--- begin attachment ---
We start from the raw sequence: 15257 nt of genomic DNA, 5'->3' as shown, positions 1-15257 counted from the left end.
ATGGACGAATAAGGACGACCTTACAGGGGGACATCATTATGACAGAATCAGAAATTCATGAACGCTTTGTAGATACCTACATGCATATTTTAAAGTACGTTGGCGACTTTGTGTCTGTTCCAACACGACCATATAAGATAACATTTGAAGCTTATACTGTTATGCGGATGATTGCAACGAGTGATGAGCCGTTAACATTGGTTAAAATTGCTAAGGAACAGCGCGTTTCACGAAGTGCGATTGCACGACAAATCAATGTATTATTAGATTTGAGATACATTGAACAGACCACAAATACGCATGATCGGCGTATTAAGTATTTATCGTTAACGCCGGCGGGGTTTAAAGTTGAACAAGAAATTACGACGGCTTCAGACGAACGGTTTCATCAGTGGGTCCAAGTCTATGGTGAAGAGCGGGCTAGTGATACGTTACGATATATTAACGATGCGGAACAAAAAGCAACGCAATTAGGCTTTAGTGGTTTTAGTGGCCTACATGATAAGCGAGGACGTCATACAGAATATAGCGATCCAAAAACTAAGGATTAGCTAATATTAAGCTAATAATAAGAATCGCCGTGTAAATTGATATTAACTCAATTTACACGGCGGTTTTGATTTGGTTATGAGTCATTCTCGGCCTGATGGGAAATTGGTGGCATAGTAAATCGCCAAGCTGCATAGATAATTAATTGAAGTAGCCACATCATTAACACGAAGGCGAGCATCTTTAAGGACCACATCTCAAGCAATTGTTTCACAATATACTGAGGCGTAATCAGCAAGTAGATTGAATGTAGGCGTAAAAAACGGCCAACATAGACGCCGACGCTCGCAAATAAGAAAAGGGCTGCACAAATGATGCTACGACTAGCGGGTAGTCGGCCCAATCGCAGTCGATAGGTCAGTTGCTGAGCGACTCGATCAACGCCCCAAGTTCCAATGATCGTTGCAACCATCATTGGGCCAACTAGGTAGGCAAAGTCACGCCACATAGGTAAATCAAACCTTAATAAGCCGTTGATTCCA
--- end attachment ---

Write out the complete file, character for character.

We start from the raw sequence: 15257 nt of genomic DNA, 5'->3' as shown, positions 1-15257 counted from the left end.
ATGGACGAATAAGGACGACCTTACAGGGGGACATCATTATGACAGAATCAGAAATTCATGAACGCTTTGTAGATACCTACATGCATATTTTAAAGTACGTTGGCGACTTTGTGTCTGTTCCAACACGACCATATAAGATAACATTTGAAGCTTATACTGTTATGCGGATGATTGCAACGAGTGATGAGCCGTTAACATTGGTTAAAATTGCTAAGGAACAGCGCGTTTCACGAAGTGCGATTGCACGACAAATCAATGTATTATTAGATTTGAGATACATTGAACAGACCACAAATACGCATGATCGGCGTATTAAGTATTTATCGTTAACGCCGGCGGGGTTTAAAGTTGAACAAGAAATTACGACGGCTTCAGACGAACGGTTTCATCAGTGGGTCCAAGTCTATGGTGAAGAGCGGGCTAGTGATACGTTACGATATATTAACGATGCGGAACAAAAAGCAACGCAATTAGGCTTTAGTGGTTTTAGTGGCCTACATGATAAGCGAGGACGTCATACAGAATATAGCGATCCAAAAACTAAGGATTAGCTAATATTAAGCTAATAATAAGAATCGCCGTGTAAATTGATATTAACTCAATTTACACGGCGGTTTTGATTTGGTTATGAGTCATTCTCGGCCTGATGGGAAATTGGTGGCATAGTAAATCGCCAAGCTGCATAGATAATTAATTGAAGTAGCCACATCATTAACACGAAGGCGAGCATCTTTAAGGACCACATCTCAAGCAATTGTTTCACAATATACTGAGGCGTAATCAGCAAGTAGATTGAATGTAGGCGTAAAAAACGGCCAACATAGACGCCGACGCTCGCAAATAAGAAAAGGGCTGCACAAATGATGCTACGACTAGCGGGTAGTCGGCCCAATCGCAGTCGATAGGTCAGTTGCTGAGCGACTCGATCAACGCCCCAAGTTCCAATGATCGTTGCAACCATCATTGGGCCAACTAGGTAGGCAAAGTCACGCCACATAGGTAAATCAAACCTTAATAAGCCGTTGATTCCA